It is not for me to attempt a theme which has perhaps been exhausted by these great writers. I am indeed much less called upon to display the worth<349> and usefulness of the law of nations, than to vindicate myself from presumption in attempting a subject which has been already handled by so many masters. For the purpose of that vindication it will be necessary to sketch a very short and slight account (for such in this place it must unavoidably be) of the progress and present state of the science, and of that succession of able writers who have gradually brought it to its present perfection.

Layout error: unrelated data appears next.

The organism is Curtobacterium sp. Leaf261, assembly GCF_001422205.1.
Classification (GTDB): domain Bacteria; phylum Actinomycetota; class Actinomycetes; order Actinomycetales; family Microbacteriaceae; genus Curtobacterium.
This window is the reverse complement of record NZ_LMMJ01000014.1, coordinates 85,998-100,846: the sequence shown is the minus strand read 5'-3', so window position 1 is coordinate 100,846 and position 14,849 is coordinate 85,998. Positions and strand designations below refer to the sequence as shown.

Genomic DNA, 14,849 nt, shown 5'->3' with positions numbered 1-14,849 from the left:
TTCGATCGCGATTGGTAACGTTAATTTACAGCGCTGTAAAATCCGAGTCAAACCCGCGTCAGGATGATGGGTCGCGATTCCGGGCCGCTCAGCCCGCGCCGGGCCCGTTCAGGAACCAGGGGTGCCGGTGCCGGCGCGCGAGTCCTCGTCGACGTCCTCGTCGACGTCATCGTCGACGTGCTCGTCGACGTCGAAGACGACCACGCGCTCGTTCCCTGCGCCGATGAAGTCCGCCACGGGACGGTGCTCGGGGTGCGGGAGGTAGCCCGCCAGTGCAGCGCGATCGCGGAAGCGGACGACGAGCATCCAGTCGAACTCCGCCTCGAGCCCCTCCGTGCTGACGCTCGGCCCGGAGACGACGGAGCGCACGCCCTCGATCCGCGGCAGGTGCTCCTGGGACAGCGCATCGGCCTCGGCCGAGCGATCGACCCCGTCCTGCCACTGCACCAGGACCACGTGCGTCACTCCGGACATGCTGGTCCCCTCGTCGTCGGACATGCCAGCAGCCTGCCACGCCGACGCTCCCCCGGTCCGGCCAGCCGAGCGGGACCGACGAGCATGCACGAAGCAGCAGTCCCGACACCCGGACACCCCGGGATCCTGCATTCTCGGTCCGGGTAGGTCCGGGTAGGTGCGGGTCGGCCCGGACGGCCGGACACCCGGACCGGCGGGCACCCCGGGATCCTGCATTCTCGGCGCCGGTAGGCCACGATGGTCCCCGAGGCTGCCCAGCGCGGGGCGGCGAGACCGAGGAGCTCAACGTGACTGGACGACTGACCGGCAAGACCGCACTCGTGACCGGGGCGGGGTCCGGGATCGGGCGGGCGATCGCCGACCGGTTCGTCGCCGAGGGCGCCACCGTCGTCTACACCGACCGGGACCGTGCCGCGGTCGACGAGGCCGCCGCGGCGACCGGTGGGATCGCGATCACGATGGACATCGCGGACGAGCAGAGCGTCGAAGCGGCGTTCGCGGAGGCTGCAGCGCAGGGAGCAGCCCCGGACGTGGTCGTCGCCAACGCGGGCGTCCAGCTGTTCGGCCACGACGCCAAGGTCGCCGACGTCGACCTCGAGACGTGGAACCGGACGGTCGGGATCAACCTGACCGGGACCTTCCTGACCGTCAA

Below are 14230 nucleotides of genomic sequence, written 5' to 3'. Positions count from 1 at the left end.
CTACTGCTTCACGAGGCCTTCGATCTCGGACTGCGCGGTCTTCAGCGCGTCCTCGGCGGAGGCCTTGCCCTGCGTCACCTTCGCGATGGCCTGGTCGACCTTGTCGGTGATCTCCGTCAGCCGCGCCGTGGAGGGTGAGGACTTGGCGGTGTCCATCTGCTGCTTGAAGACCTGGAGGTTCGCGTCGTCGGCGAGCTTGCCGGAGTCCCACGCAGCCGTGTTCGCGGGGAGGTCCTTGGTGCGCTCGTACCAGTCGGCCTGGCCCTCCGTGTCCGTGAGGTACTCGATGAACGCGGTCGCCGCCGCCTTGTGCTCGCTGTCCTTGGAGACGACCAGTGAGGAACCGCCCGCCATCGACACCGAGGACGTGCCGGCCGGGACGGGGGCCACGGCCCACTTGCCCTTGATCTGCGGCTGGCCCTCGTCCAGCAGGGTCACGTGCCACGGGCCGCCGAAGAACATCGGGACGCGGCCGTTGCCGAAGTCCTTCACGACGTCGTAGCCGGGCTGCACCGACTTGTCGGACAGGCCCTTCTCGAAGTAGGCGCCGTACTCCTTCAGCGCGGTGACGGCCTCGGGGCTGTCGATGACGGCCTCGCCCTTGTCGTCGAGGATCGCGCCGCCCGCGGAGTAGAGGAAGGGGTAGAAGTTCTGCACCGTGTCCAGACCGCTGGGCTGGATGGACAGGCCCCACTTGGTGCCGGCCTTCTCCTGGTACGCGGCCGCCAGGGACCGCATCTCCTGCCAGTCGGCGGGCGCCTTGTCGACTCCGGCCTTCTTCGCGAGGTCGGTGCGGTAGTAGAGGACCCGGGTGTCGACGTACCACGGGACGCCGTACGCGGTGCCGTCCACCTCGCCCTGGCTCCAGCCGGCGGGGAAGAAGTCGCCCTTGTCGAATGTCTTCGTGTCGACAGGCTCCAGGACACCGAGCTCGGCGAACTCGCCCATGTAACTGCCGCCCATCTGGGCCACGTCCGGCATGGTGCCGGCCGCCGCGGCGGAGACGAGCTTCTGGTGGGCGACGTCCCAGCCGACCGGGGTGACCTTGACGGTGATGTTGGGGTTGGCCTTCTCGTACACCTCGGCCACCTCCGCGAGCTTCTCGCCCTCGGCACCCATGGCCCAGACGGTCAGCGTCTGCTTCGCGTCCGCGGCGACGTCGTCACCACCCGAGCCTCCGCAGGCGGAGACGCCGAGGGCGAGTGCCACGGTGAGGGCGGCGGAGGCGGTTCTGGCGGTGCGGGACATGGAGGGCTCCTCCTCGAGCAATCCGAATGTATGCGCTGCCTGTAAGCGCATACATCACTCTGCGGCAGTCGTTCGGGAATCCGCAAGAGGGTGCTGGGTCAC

We have no Greek or Roman treatise remaining on the law of nations. From the title of one of the lost works of Aristotle, it appears that he composed a treatise on the laws of war,* which, if we had the good fortune to possess it, would doubtless have amply satisfied our curiosity, and would have taught us both the practice of the ancient nations and the opinions of their moralists, with that depth and precision which distinguish the other works of that great philosopher. We can now only imperfectly collect that practice and those opinions from various passages which are scattered over the writings of philosophers, historians, poets, and orators. When the time shall arrive for a more full consideration of the state of the government and manners of the ancient world, I shall be able, perhaps, to offer satisfactory reasons why these enlightened nations did not separate from the general province of ethics that part of morality which regulates the intercourse of states, and erect it into an independent science. It would require a long discussion to unfold the various causes which united the modern nations of Europe into a closer society,—which linked them together by the firmest bands of mutual dependence, and which thus, in process of time, gave to the law that regulated their intercourse, greater importance, higher improvement, and more binding force. Among these causes, we may enumerate a common extraction, a common religion, similar manners, institutions, and languages;<350> in earlier ages the authority of the See of Rome, and the extravagant claims of the imperial crown; in later times the connexions of trade, the jealousy of power, the refinement of civilization, the cultivation of science, and, above all, that general mildness of character and manners which arose from the combined and progressive influence of chivalry, of commerce, of learning, and of religion. Nor must we omit the similarity of those political institutions which, in every country that had been over-run by the Gothic conquerors, bore discernible marks (which the revolutions of succeeding ages had obscured, but not obliterated) of the rude but bold and noble outline of liberty that was originally sketched by the hand of these generous barbarians. These and many other causes conspired to unite the nations of Europe in a more intimate connexion and a more constant intercourse, and, of consequence, made the regulation of their intercourse more necessary, and the law that was to govern it more important. In proportion as they approached to the condition of provinces of the same empire, it became almost as essential that Europe should have a precise and comprehensive code of the law of nations, as that each country should have a system of municipal law. The labours of the learned, accordingly, began to be directed to this subject in the sixteenth century, soon after the revival of learning, and after that regular distribution of power and territory which has subsisted, with little variation, until our times. The critical examination of these early writers would perhaps not be very interesting in an extensive work, and it would be unpardonable in a short discourse. It is sufficient to observe that they were all more or less shackled by the barbarous philosophy of the schools, and that they were impeded in their progress by a timorous deference for the inferior and technical parts of the Roman law, without raising their views to the comprehensive principles which will for ever inspire mankind with veneration for that grand monument of human wisdom.<351> It was only, indeed, in the sixteenth century that the Roman law was first studied and understood as a science connected with Roman history and literature, and illustrated by men whom Ulpian and Papinian would not have disdained to acknowledge as their successors.* Among the writers of that age we may perceive the ineffectual attempts, the partial advances, the occasional streaks of light which always precede great discoveries, and works that are to instruct posterity.